Wireframes are a huge part of the website or mobile app design process. In layman’s terms, wireframes are essentially the blue prints that communicate the structure of the site or software being built.
They are created before front-end design or coding begin, and oftentimes are very bare bones in look and feel.
Wireframes focus more on the elements and less on the design. These elements include the following:
- Information displayed
- How different modules, buttons, etc. are placed
- Rules for showing different information
- How different scenarios affect the display
These examples show that wireframes connect the underlying structure of the product or feature to the surface level – which the user sees and interacts with.
Wireframes typically have the low-fidelity look to intentionally show that the design is not final and is open to discussion among the team. Good interface design comes before the finalized design and coding, and getting this right during the wireframing stage is essential to a good user experience.
Creative/graphic designers own the next phase – the actual visual design, graphics, and brand identity. Great wireframes effectively organize the many details in a product and inspire the Creative designer with the final design.
In past projects, I’ve worked with UX designers to communicate requirements, which they translate into wireframes. After discussing with the designers and also receiving feedback from the software engineers, the team makes any agreed-upon changes before Creative (graphic) designers transpose the wireframes into finalized front-end designs.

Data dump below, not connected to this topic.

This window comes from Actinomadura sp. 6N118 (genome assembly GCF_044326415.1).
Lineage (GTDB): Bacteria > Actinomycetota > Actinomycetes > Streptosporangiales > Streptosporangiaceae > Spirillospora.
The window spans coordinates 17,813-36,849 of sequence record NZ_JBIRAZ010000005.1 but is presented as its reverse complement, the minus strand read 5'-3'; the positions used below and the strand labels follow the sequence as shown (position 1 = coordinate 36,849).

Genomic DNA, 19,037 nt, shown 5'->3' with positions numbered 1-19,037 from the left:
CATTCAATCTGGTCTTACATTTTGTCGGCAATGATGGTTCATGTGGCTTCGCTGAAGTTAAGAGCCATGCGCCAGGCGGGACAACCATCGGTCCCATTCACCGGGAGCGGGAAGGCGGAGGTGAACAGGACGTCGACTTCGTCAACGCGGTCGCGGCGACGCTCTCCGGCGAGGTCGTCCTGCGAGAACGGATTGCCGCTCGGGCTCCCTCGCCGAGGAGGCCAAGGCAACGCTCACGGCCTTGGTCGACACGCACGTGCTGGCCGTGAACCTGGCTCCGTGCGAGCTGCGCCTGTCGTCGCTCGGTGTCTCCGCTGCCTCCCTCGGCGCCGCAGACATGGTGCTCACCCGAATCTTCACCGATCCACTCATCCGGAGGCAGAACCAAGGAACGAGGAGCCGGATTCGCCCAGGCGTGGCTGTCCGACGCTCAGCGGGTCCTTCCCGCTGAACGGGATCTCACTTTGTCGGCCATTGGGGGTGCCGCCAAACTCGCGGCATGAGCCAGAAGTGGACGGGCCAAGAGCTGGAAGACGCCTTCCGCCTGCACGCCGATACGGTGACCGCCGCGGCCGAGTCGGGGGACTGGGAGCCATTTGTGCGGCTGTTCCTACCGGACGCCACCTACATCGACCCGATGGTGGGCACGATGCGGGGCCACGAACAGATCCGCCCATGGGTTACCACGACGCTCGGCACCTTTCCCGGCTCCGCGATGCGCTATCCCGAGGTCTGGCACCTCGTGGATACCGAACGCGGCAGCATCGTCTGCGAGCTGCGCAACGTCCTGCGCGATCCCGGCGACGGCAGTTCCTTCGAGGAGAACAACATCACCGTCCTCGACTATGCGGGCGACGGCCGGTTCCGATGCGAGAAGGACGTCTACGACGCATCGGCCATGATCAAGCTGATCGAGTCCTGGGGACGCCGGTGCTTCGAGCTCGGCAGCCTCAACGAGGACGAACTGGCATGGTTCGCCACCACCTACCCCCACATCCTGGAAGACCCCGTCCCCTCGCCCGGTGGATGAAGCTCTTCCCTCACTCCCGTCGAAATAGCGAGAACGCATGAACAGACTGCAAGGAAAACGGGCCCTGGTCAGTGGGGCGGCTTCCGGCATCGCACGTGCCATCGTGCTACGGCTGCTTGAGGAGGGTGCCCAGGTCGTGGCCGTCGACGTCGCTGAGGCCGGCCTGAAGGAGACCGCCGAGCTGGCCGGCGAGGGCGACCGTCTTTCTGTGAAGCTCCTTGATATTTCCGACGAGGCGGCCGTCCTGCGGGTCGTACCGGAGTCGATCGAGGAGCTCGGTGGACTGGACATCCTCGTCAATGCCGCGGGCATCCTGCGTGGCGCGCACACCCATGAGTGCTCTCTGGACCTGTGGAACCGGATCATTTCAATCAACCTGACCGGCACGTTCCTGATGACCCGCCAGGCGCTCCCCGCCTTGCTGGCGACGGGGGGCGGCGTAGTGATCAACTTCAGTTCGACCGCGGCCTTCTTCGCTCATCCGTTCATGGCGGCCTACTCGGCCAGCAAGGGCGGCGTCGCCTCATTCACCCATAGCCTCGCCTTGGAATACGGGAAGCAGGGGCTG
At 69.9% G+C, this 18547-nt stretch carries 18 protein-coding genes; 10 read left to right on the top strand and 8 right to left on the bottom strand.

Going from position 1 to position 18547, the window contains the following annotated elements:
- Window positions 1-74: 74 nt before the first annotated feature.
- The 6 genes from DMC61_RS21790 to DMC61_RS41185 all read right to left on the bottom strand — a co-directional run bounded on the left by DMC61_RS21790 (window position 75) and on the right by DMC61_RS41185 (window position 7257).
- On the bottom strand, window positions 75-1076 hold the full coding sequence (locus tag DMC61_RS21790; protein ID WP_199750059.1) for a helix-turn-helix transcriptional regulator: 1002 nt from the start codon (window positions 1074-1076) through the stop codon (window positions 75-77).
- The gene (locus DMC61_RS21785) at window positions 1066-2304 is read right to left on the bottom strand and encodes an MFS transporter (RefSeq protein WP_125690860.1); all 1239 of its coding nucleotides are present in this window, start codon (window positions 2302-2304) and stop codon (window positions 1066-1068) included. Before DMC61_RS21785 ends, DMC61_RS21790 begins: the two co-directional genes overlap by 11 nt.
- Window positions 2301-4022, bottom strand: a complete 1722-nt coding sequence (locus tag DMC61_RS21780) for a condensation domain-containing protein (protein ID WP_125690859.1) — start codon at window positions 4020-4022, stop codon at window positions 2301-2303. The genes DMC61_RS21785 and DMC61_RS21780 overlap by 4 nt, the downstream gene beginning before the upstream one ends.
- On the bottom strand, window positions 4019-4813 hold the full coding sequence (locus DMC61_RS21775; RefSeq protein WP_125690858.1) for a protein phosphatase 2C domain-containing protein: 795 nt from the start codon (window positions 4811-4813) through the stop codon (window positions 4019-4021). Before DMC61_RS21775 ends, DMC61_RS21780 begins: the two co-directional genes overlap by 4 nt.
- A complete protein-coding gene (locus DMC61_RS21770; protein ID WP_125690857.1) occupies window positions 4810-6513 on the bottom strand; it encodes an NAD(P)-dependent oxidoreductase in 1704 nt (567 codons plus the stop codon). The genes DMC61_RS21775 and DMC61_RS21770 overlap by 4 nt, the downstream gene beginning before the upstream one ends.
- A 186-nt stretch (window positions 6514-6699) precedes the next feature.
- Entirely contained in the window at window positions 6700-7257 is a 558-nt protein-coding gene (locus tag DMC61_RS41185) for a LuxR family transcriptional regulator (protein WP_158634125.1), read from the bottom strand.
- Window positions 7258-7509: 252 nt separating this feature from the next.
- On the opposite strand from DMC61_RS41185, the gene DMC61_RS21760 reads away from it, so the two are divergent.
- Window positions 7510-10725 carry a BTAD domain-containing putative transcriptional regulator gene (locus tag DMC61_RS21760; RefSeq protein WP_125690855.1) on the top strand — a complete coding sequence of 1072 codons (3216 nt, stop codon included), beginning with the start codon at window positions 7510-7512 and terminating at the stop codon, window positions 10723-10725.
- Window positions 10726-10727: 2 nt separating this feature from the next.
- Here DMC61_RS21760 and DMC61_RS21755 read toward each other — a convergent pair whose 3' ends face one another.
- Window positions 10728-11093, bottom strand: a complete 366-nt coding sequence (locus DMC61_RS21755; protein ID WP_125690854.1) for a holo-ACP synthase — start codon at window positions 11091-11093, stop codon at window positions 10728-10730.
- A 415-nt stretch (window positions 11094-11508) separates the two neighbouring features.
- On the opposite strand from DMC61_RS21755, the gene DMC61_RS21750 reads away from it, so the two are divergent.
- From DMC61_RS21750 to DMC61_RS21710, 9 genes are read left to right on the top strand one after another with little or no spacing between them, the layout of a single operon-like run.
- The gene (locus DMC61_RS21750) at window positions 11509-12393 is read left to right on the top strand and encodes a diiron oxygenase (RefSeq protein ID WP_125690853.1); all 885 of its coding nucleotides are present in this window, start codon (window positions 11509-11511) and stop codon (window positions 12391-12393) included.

Based on the agile methodology this process can be much less formalized and free-flowing. PMs work with both UX and Creative designers to make changes to the design based on incoming user feedback or data, and everyone may sit in the same area to have a working session with real-time discussion and updates.
There are a lot of software applications out there to create wireframes, such as Balsamiq (more bare-bones design) and InVision (more of a prototyping app). There’s also more traditional software such as Microsoft Visio and Adobe Illustrator that work for wireframe designs.
The bottom line is that wireframes should communicate how the site should function. The other details will come later in the design process, but getting the structure right is an important first step to a solid end product. Check out this site for some great examples of wireframes.
Interested in learning more about wireframing, prototyping, and conducting usability tests? You might want to check out our popular course: One Week PM. You’ll learn the fundamentals of product management, how to launch your own side project, and how to dominate product manager interviews.
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